The Expressive Voice of the Flute

$17.00$24.00

Clear

Among the instruments, the flute is one which has one of the widest expressive tones, especially heard to advantage in this collection of 46 light classics, ranging from the dreamy and romantic to the lively and sparkling. Original works are joined by many arrangements of popular orchestral or piano pieces, many by the performers. A feast of virtuosity and superb for both concentrated listening or lightening the mood. Over 145 minutes of great music. This set is a sequel to ‘Flute Vocalise’ (DDV24156) another fine collection (single CD midprice).

Some tracks on this set were previously available on ASV and have been remastered and new recordings added.

Track Listing

    Ralph Vaughan Williams:

  1. Fantasia on Greensleeves (5:12)
  2. Edward Elgar:

  3. Chanson de Matin (3:32)
  4. Edward Elgar:

  5. La Capricieuse (4:40)
  6. Howard Blake:

  7. Make Believe (3:36)

Reviews

American Record Guide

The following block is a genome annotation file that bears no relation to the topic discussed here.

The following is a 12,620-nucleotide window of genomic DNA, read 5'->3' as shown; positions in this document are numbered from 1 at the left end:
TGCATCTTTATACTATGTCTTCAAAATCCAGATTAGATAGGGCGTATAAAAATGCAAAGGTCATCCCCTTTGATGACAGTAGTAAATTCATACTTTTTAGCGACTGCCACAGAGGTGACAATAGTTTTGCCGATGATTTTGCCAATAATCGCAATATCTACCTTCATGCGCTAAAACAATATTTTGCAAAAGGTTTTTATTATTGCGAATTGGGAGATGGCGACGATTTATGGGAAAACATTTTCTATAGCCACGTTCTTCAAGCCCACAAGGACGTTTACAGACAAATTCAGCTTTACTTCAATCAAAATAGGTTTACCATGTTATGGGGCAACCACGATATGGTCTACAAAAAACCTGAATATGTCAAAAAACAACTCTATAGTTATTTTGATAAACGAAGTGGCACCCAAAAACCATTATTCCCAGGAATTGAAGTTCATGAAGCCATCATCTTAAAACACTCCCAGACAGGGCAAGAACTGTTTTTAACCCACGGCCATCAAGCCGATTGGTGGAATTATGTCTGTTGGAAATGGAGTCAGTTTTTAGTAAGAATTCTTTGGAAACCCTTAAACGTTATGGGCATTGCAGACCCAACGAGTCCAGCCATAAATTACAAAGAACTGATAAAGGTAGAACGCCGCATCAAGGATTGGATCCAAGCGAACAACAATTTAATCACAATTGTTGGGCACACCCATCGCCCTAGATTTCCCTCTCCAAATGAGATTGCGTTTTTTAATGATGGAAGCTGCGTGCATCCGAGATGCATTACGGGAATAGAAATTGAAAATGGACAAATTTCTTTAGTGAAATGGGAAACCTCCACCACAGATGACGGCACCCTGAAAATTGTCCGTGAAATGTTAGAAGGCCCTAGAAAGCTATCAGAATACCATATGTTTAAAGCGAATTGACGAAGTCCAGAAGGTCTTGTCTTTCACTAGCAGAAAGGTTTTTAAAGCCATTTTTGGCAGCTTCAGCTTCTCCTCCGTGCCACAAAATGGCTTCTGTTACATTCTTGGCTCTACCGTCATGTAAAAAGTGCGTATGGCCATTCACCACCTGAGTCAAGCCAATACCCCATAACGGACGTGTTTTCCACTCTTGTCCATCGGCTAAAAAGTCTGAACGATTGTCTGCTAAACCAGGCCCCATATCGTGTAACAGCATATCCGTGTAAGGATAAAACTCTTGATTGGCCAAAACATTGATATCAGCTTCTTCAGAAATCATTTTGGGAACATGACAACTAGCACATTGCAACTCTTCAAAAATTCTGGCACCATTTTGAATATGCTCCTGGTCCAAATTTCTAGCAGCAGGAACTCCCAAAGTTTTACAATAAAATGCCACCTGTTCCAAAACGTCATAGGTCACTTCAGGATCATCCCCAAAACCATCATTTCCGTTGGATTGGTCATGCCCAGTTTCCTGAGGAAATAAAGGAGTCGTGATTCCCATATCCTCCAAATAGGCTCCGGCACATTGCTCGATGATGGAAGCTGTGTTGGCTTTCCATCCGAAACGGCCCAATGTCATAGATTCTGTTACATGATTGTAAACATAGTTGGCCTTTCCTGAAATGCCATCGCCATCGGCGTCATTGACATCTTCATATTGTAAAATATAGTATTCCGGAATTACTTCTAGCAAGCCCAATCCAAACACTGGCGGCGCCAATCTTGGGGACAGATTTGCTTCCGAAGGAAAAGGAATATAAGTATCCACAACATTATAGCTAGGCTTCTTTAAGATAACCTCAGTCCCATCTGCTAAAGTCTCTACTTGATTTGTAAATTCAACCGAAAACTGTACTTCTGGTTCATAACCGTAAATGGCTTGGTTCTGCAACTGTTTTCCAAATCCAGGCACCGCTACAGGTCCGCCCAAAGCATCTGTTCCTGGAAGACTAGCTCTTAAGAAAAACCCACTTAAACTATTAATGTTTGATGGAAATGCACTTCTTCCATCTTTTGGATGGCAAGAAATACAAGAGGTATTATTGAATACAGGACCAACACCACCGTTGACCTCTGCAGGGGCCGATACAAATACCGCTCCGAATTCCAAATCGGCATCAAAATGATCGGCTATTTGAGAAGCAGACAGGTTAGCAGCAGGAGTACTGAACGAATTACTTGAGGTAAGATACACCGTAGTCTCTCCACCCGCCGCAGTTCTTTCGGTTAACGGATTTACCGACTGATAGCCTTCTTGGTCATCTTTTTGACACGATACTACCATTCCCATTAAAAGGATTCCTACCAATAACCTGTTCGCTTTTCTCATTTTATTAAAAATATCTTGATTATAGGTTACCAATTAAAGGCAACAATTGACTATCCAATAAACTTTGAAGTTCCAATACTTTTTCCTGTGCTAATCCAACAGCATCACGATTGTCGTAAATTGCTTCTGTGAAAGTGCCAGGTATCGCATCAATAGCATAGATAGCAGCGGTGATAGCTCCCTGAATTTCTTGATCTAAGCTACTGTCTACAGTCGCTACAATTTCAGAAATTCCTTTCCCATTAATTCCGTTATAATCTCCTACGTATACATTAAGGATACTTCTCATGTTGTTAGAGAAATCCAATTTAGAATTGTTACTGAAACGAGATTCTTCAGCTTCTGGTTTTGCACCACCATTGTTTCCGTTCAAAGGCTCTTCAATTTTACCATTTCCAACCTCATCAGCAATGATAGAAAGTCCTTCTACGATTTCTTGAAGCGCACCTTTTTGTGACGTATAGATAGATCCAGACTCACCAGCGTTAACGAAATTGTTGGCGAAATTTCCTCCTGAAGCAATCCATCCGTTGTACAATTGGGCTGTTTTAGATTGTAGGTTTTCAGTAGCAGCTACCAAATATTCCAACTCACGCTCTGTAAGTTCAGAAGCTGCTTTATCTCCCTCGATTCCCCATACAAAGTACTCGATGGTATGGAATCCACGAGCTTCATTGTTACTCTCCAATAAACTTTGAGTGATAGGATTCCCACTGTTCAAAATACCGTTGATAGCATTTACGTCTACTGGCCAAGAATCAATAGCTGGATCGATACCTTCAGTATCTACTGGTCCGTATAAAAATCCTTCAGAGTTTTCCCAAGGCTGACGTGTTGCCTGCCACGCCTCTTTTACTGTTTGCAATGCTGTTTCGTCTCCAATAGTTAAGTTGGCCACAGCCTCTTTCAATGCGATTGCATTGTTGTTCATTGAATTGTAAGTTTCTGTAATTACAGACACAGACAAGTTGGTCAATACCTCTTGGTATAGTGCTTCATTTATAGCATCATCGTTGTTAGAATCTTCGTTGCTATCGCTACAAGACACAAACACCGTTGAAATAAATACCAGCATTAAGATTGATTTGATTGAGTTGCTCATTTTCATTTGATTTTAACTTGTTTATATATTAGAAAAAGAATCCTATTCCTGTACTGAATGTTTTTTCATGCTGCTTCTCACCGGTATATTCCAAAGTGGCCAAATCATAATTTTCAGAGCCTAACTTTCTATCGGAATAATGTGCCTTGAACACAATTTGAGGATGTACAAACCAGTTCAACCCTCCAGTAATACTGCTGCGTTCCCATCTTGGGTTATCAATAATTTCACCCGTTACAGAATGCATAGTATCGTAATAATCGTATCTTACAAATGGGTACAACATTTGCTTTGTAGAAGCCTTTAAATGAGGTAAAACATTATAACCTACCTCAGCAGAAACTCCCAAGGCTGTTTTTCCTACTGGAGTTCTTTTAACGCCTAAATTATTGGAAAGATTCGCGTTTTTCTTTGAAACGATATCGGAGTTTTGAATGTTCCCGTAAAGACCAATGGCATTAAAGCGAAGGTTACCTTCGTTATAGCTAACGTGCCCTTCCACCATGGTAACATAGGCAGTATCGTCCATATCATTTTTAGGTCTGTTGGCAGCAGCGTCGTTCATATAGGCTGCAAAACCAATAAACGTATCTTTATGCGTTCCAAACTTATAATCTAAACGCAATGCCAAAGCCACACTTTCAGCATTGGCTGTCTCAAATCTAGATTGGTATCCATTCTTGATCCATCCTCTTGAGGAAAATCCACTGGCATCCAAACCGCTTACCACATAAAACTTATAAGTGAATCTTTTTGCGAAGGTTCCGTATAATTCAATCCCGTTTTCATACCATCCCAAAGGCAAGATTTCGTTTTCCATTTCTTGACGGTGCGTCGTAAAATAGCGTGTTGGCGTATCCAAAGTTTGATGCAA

Kenneth Smith’s sound is ravishingly beautiful, and he always plays with accuracy and imagination. Paul Rhodes’s accompani­ments are skillful, sensitive, and perfectly timed. The booklet includes a few words about each selection plus information on publishers. The cover art, a close-up of light blue delphini­um flowers, is almost as lovely as the playing inside.

” —Todd Gorman
Tempo Flute

A programme … in which the musicality and freshness are joined in the simple pleasures of an auditory adventure. The French listener will discover here many titles popular across the Channel in Britain to his grand satisfaction.

” —Pascal Gresset
Pan -The Flute Magazine

The playing is a pleasure to listen to, with beautifully even tone, a wide palette of colours, and flawless intonation, accompanied sensitively by Paul Rhodes. This is a most enjoyable compilation, beautifully played.

” —Daniel Shao
Fanfare

Flutist Kenneth Smith and pianist Paul Rhodes give a two-disc recital that contains some of the most calming music imaginable. Their arrangements are enthralling and they convey the meanings of [the originally vocal] pieces without reference to their texts. The sound on the recording is clear and present with the flute in front of the piano.

” —Maria Nockin